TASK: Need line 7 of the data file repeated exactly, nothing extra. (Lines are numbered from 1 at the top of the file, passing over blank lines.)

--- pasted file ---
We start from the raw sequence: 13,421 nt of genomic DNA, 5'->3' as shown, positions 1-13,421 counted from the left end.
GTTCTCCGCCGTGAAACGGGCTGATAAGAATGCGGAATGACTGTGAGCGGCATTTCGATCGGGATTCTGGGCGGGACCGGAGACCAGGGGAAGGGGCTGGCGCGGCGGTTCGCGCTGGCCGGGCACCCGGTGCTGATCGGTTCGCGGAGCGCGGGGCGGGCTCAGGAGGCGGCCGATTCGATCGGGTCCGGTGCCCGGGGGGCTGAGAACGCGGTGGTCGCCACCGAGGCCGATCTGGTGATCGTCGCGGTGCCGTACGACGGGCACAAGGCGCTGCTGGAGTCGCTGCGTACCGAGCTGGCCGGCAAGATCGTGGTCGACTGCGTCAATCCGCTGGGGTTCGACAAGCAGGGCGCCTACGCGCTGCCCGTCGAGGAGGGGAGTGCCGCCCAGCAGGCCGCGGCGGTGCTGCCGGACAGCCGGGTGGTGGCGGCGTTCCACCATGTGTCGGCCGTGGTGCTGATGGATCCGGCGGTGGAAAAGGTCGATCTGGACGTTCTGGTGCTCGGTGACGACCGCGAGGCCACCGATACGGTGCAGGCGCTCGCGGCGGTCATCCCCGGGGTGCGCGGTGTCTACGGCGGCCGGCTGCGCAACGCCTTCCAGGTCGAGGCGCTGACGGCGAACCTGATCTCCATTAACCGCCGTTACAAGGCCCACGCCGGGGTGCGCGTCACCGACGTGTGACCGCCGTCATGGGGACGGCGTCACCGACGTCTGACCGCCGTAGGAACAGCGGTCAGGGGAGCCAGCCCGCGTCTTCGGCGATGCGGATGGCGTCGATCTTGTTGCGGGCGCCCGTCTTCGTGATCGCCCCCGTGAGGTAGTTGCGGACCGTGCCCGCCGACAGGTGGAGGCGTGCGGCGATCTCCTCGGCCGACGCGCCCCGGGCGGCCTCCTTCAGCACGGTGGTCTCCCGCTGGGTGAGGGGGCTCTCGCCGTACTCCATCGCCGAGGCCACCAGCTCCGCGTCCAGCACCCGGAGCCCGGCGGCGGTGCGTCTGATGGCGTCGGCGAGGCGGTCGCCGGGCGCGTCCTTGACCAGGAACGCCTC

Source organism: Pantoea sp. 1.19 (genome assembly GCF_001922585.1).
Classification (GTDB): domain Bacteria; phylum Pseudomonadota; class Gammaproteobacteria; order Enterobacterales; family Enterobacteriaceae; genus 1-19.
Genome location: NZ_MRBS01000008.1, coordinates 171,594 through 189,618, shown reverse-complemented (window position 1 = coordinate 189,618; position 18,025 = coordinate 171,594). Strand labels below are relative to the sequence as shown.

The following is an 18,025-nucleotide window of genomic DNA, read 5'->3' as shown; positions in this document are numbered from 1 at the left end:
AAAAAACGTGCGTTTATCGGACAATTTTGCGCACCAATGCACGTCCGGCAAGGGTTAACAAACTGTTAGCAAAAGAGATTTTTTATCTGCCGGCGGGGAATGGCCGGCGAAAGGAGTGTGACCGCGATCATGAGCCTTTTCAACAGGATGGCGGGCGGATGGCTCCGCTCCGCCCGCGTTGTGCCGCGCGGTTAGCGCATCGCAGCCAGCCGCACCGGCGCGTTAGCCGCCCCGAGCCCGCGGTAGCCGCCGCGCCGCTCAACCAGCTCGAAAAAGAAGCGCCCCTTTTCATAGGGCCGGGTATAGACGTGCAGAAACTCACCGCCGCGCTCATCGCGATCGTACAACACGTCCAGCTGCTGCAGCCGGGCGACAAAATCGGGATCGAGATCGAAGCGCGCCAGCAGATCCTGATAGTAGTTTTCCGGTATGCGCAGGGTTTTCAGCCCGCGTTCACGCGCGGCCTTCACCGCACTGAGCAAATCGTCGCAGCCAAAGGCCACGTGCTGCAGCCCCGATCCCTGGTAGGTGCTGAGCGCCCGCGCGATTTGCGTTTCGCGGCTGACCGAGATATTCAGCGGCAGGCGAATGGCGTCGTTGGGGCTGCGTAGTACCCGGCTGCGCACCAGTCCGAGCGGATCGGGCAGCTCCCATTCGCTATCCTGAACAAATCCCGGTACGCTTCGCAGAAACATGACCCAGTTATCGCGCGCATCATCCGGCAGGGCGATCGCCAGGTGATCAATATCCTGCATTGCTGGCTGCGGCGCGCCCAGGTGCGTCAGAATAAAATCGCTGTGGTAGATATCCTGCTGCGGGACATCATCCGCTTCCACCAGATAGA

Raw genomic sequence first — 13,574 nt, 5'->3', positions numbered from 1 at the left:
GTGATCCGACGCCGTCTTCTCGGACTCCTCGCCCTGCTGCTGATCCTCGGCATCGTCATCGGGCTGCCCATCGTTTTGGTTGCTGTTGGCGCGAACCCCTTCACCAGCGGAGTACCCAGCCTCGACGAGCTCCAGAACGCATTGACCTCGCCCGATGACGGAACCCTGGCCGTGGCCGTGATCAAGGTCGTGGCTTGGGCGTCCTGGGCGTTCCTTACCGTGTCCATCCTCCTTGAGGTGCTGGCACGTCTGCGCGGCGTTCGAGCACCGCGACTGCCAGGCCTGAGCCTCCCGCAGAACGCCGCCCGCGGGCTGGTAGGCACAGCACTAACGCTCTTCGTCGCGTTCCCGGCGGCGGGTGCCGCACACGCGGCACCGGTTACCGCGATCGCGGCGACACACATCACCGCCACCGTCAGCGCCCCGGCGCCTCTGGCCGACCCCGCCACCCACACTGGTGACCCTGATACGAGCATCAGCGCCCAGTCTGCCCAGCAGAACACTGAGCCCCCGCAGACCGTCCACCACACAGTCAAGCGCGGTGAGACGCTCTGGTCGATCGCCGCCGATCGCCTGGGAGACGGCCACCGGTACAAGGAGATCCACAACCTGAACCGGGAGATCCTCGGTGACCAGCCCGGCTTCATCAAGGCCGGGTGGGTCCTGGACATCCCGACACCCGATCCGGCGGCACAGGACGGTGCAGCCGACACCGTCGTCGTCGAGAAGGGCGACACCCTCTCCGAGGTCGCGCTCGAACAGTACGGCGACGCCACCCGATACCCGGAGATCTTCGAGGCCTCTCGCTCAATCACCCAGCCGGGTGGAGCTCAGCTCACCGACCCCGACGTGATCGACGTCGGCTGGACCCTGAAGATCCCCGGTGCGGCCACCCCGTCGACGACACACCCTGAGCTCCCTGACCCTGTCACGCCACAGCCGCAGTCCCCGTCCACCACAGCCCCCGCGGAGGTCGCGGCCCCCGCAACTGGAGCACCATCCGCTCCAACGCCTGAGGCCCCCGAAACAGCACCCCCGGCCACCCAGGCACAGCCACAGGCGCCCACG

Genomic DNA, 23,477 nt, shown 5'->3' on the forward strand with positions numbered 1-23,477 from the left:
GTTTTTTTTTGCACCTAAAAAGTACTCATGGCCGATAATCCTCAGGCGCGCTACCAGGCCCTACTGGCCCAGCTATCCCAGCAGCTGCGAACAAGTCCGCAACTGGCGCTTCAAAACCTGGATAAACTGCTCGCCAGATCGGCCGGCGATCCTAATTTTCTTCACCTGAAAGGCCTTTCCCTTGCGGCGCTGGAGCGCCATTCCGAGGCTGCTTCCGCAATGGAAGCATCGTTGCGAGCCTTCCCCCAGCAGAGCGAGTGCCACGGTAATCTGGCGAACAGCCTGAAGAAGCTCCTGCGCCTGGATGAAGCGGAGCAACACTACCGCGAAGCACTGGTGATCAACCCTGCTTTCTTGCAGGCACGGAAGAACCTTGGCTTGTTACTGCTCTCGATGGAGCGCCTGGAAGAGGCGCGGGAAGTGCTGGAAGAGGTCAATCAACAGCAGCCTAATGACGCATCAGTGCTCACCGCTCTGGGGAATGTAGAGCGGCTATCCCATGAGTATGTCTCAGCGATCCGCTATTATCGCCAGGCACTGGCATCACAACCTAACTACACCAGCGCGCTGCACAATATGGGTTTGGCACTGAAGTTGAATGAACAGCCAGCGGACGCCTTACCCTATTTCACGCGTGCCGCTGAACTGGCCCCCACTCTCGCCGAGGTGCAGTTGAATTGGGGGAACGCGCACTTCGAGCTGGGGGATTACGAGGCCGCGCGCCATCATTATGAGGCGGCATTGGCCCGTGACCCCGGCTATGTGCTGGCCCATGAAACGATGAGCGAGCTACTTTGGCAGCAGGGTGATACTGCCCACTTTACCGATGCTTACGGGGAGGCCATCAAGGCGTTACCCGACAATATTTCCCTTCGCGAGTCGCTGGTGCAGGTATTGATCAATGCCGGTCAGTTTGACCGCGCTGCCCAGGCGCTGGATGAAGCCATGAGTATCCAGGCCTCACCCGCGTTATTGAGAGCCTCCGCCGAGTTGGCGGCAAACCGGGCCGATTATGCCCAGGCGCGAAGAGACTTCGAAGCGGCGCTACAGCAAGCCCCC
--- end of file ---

AAAAAACGTGCGTTTATCGGACAATTTTGCGCACCAATGCACGTCCGGCAAGGGTTAACAAACTGTTAGCAAAAGAGATTTTTTATCTGCCGGCGGGGAATGGCCGGCGAAAGGAGTGTGACCGCGATCATGAGCCTTTTCAACAGGATGGCGGGCGGATGGCTCCGCTCCGCCCGCGTTGTGCCGCGCGGTTAGCGCATCGCAGCCAGCCGCACCGGCGCGTTAGCCGCCCCGAGCCCGCGGTAGCCGCCGCGCCGCTCAACCAGCTCGAAAAAGAAGCGCCCCTTTTCATAGGGCCGGGTATAGACGTGCAGAAACTCACCGCCGCGCTCATCGCGATCGTACAACACGTCCAGCTGCTGCAGCCGGGCGACAAAATCGGGATCGAGATCGAAGCGCGCCAGCAGATCCTGATAGTAGTTTTCCGGTATGCGCAGGGTTTTCAGCCCGCGTTCACGCGCGGCCTTCACCGCACTGAGCAAATCGTCGCAGCCAAAGGCCACGTGCTGCAGCCCCGATCCCTGGTAGGTGCTGAGCGCCCGCGCGATTTGCGTTTCGCGGCTGACCGAGATATTCAGCGGCAGGCGAATGGCGTCGTTGGGGCTGCGTAGTACCCGGCTGCGCACCAGTCCGAGCGGATCGGGCAGCTCCCATTCGCTATCCTGAACAAATCCCGGTACGCTTCGCAGAAACATGACCCAGTTATCGCGCGCATCATCCGGCAGGGCGATCGCCAGGTGATCAATATCCTGCATTGCTGGCTGCGGCGCGCCCAGGTGCGTCAGAATAAAATCGCTGTGGTAGATATCCTGCTGCGGGACATCATCCGCTTCCACCAGATAGA